MobileID continues to deliver results

Twelve months on from the introduction of mobile fingerprint scanners, West Midlands Police is continuing to see a huge drop in the time taken to identify suspects, saving thousands of police hours in the process.

Oct 2, 2013
By Paul Jacques

Twelve months on from the introduction of mobile fingerprint scanners, West Midlands Police is continuing to see a huge drop in the time taken to identify suspects, saving thousands of police hours in the process.

The mobile identification (MobileID) technology is being used by neighbourhood priority teams, Safer Travel officers, motorway police and the Guns and Gangs Unit

Around 70 of the pocket-sized devices are in use across the region. They are satellite linked to the national fingerprint database and instantly alert officers if the scanned prints belong to a convicted criminal. Officers can then cross-reference against the Police National Computer to find out if the person is wanted by police or the courts.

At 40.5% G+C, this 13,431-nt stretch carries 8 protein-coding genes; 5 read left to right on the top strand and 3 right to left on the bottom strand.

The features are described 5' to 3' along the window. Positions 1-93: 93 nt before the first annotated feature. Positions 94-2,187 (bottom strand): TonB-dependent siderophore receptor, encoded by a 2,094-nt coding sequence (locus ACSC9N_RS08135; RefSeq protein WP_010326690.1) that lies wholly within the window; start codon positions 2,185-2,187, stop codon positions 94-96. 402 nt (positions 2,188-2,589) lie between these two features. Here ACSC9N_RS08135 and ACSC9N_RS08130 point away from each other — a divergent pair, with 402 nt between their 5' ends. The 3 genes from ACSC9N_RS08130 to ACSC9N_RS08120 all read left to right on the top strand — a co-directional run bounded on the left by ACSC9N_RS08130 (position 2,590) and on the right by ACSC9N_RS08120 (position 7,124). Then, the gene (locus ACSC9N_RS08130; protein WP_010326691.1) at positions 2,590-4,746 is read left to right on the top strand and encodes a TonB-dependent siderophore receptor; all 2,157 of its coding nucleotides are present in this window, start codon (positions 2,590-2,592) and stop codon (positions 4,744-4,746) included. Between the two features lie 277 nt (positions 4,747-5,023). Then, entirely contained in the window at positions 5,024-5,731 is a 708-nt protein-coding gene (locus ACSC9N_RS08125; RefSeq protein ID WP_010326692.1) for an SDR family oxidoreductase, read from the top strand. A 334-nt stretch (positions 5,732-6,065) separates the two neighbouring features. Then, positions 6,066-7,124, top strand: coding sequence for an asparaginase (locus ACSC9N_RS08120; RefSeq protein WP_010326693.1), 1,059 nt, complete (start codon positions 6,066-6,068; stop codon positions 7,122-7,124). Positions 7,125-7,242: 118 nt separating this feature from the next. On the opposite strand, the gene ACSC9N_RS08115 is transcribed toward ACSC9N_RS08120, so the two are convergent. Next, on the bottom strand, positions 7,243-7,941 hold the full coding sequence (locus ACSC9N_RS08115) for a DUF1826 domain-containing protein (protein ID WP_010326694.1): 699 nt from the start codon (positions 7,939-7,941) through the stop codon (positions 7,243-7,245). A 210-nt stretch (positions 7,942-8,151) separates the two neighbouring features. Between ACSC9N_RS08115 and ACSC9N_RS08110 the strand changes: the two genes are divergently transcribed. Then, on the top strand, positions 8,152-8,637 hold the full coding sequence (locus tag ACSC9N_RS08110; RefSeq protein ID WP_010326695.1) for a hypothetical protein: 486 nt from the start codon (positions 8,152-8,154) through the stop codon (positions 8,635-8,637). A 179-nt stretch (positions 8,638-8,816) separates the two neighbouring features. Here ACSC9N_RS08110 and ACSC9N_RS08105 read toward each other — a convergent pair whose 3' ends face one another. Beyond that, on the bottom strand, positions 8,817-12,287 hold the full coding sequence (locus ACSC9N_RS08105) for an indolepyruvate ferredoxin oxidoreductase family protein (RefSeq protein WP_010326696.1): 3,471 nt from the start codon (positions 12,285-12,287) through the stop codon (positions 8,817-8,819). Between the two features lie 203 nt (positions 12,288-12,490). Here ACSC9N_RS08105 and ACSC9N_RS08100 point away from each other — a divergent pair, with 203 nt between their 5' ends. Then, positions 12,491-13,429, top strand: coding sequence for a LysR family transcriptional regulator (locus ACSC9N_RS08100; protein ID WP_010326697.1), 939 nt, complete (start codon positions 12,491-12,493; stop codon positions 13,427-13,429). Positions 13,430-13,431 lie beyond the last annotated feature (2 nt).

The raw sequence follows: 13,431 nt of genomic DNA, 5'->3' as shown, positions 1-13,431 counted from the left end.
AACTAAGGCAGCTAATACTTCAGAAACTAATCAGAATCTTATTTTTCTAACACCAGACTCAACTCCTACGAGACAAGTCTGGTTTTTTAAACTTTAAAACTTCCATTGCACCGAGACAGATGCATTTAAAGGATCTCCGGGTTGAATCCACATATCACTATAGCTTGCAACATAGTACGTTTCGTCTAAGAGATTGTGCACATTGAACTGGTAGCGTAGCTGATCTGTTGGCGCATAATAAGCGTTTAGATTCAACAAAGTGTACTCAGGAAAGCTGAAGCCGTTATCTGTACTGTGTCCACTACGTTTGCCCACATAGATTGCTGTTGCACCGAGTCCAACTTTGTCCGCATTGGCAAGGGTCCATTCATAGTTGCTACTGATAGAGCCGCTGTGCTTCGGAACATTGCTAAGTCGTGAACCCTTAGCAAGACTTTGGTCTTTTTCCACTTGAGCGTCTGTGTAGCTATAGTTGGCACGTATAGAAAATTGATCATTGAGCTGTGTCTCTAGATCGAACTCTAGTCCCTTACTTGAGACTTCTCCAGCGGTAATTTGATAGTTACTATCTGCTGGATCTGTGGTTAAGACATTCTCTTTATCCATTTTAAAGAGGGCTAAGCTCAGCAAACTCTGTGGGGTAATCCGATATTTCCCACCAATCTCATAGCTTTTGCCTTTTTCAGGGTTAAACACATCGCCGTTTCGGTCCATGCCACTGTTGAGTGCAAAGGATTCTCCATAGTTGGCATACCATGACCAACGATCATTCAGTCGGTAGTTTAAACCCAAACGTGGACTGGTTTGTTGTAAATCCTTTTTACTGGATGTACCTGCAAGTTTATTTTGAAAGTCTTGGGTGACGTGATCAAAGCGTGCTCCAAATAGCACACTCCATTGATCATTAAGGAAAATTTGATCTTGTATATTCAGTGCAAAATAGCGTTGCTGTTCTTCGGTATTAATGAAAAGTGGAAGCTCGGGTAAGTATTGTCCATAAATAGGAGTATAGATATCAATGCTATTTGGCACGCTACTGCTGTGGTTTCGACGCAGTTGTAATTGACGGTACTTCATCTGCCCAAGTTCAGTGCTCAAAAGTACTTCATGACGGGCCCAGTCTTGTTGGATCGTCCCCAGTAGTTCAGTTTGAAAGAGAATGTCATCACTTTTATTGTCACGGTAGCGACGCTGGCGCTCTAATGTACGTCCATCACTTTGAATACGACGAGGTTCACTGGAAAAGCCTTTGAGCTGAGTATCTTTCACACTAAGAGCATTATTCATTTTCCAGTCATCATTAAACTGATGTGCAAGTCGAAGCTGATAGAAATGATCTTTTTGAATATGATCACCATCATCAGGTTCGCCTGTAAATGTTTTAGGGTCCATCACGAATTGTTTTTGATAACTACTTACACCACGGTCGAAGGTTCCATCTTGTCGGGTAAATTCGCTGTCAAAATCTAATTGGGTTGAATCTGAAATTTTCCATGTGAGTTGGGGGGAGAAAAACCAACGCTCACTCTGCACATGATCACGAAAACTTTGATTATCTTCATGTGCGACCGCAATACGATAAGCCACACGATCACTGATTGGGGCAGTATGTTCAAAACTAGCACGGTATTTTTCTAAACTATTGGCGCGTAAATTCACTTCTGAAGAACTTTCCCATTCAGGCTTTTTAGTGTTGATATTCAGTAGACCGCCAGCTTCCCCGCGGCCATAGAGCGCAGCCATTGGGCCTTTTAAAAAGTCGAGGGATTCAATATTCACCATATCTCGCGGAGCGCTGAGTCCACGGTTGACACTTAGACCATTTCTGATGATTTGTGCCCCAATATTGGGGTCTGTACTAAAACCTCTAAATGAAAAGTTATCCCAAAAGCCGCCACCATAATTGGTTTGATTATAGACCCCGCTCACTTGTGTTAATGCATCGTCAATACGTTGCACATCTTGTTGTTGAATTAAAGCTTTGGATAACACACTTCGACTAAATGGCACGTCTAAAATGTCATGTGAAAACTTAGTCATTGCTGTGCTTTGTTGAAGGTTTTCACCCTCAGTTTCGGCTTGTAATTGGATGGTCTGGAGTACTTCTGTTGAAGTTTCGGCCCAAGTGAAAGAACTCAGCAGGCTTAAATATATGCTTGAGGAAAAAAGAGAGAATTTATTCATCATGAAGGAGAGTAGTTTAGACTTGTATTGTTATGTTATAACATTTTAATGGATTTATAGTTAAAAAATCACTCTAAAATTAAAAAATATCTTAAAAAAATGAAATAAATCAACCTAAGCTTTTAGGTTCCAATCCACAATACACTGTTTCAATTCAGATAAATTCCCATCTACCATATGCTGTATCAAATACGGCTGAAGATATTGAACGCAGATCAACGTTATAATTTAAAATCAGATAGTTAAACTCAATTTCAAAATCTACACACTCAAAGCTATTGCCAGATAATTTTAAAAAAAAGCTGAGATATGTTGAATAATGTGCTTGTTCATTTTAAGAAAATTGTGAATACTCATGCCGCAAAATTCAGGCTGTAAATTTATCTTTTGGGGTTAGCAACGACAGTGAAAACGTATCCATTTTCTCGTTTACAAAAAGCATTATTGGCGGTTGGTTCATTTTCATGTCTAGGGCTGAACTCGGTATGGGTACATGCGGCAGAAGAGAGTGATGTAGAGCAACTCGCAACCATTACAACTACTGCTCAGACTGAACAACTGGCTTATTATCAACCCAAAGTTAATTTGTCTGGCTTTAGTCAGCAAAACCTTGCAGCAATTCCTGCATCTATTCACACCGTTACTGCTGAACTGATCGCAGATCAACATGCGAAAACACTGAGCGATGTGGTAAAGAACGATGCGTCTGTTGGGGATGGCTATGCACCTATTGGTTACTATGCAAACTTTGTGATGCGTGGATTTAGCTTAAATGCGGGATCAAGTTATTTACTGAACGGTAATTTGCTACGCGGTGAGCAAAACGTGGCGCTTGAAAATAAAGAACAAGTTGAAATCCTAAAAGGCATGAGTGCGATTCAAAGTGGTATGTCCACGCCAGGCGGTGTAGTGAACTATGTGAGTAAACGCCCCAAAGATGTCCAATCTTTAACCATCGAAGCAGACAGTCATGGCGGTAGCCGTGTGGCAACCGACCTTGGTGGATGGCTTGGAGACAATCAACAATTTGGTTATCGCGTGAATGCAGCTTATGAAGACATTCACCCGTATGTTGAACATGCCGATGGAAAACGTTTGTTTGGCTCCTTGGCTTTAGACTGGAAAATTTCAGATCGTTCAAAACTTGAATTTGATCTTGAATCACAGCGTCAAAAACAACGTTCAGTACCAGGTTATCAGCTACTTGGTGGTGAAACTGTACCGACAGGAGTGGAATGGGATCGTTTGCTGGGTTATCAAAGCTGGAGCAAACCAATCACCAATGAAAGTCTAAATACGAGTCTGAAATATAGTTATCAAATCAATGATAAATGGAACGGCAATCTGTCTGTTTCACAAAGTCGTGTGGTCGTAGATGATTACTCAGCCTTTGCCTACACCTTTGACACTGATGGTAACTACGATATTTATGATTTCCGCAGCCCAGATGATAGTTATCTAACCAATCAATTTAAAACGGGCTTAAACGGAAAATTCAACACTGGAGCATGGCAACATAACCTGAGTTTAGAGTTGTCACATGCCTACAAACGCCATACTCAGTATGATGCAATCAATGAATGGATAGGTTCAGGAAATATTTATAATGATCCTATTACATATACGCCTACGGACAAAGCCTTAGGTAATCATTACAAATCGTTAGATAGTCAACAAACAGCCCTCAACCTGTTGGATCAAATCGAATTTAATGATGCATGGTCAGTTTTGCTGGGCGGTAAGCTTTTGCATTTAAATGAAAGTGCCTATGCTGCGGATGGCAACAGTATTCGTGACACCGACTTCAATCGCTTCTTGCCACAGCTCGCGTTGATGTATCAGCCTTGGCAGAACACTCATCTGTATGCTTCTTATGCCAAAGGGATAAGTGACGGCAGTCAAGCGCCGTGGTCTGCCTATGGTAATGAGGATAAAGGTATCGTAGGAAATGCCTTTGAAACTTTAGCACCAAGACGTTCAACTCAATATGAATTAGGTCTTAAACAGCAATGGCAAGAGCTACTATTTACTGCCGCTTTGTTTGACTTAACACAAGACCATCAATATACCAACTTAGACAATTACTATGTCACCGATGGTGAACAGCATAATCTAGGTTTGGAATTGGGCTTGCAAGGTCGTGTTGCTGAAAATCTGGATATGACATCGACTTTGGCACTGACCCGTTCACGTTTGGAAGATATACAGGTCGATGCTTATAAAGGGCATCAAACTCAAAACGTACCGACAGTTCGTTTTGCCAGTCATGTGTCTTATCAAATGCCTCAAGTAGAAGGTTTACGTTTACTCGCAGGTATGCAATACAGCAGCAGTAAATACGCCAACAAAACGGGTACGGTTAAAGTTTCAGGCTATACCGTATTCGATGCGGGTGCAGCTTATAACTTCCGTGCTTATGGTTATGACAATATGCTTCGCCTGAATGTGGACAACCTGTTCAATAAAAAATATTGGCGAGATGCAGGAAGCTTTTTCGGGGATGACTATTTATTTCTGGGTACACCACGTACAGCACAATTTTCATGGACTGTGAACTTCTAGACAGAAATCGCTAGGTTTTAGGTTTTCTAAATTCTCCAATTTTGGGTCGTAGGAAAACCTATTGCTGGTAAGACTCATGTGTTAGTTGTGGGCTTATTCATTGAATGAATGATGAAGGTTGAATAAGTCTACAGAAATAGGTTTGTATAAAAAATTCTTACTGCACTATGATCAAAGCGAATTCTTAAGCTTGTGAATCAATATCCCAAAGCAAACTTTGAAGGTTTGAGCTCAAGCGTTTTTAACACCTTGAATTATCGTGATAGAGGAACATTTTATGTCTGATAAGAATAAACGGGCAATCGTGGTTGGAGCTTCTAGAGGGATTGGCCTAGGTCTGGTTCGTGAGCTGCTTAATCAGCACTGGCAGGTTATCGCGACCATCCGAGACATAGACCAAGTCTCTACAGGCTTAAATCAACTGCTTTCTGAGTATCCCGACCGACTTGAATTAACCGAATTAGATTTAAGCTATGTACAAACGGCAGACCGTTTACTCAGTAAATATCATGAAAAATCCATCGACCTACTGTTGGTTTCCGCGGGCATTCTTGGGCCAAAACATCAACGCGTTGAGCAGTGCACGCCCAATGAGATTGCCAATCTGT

The most recent success for MobileID was with a burglary suspect who provided a false name when he was stopped in Dudley on suspicion of shoplifting.

“The man gave false details so naturally he came up as ‘no trace’ on national police systems – he would have been hoping for a caution or community resolution as a first-time offender, but realised the game was up when officers produced the MobileID kit,” said Inspector Stephen Danks, who revealed the man was in fact wanted for a burglary in Southend, Essex.

“Officers across Dudley use the mobile print scanners every day in our drive to cut crime; it’s proved particularly useful in tackling cross-border criminality and offenders who believe they’ve more chance of evading justice by committing crimes outside their ‘patch’.”

Force lead for MobileID, Chief Inspector Darren Walsh, said: “The mobile scanners have proved a resounding success. The number of people being brought into custody simply to confirm their ID has reduced from approximately 130 a month to just 25. The kits have freed-up many hundreds of hours of police time every month.”

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